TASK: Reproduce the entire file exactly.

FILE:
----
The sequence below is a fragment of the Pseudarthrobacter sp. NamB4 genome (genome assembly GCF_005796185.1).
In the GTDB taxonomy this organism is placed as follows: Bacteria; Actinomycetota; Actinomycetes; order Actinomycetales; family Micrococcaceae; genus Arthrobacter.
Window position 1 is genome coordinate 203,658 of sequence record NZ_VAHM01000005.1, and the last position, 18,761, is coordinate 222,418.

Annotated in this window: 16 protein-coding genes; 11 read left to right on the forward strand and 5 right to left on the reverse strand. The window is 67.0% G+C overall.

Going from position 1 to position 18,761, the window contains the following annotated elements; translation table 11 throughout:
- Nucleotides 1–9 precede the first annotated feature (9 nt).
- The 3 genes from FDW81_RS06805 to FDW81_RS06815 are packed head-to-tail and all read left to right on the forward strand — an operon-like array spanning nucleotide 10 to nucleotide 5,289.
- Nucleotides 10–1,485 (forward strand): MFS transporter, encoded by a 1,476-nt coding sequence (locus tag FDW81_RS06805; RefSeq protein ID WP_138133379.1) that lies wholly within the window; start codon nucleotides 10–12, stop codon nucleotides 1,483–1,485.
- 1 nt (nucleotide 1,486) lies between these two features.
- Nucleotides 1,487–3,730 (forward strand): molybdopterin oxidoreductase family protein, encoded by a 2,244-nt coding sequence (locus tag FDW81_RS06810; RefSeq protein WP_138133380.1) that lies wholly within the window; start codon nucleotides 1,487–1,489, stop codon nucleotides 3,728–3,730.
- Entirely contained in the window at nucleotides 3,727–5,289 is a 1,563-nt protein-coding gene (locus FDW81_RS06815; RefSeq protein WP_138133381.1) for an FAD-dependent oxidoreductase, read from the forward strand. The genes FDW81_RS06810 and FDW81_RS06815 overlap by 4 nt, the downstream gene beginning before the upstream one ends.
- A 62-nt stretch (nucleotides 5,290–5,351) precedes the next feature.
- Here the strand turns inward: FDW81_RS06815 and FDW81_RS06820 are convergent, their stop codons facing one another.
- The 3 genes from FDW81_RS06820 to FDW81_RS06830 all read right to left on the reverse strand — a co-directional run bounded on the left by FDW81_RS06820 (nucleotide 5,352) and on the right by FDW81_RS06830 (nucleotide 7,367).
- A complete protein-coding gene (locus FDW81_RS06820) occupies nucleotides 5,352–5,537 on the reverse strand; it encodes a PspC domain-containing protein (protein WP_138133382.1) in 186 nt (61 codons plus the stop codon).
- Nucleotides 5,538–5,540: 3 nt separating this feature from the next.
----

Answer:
The sequence below is a fragment of the Pseudarthrobacter sp. NamB4 genome (genome assembly GCF_005796185.1).
In the GTDB taxonomy this organism is placed as follows: Bacteria; Actinomycetota; Actinomycetes; order Actinomycetales; family Micrococcaceae; genus Arthrobacter.
Window position 1 is genome coordinate 203,658 of sequence record NZ_VAHM01000005.1, and the last position, 18,761, is coordinate 222,418.

Annotated in this window: 16 protein-coding genes; 11 read left to right on the forward strand and 5 right to left on the reverse strand. The window is 67.0% G+C overall.

Going from position 1 to position 18,761, the window contains the following annotated elements; translation table 11 throughout:
- Nucleotides 1–9 precede the first annotated feature (9 nt).
- The 3 genes from FDW81_RS06805 to FDW81_RS06815 are packed head-to-tail and all read left to right on the forward strand — an operon-like array spanning nucleotide 10 to nucleotide 5,289.
- Nucleotides 10–1,485 (forward strand): MFS transporter, encoded by a 1,476-nt coding sequence (locus tag FDW81_RS06805; RefSeq protein ID WP_138133379.1) that lies wholly within the window; start codon nucleotides 10–12, stop codon nucleotides 1,483–1,485.
- 1 nt (nucleotide 1,486) lies between these two features.
- Nucleotides 1,487–3,730 (forward strand): molybdopterin oxidoreductase family protein, encoded by a 2,244-nt coding sequence (locus tag FDW81_RS06810; RefSeq protein WP_138133380.1) that lies wholly within the window; start codon nucleotides 1,487–1,489, stop codon nucleotides 3,728–3,730.
- Entirely contained in the window at nucleotides 3,727–5,289 is a 1,563-nt protein-coding gene (locus FDW81_RS06815; RefSeq protein WP_138133381.1) for an FAD-dependent oxidoreductase, read from the forward strand. The genes FDW81_RS06810 and FDW81_RS06815 overlap by 4 nt, the downstream gene beginning before the upstream one ends.
- A 62-nt stretch (nucleotides 5,290–5,351) precedes the next feature.
- Here the strand turns inward: FDW81_RS06815 and FDW81_RS06820 are convergent, their stop codons facing one another.
- The 3 genes from FDW81_RS06820 to FDW81_RS06830 all read right to left on the reverse strand — a co-directional run bounded on the left by FDW81_RS06820 (nucleotide 5,352) and on the right by FDW81_RS06830 (nucleotide 7,367).
- A complete protein-coding gene (locus FDW81_RS06820) occupies nucleotides 5,352–5,537 on the reverse strand; it encodes a PspC domain-containing protein (protein WP_138133382.1) in 186 nt (61 codons plus the stop codon).
- Nucleotides 5,538–5,540: 3 nt separating this feature from the next.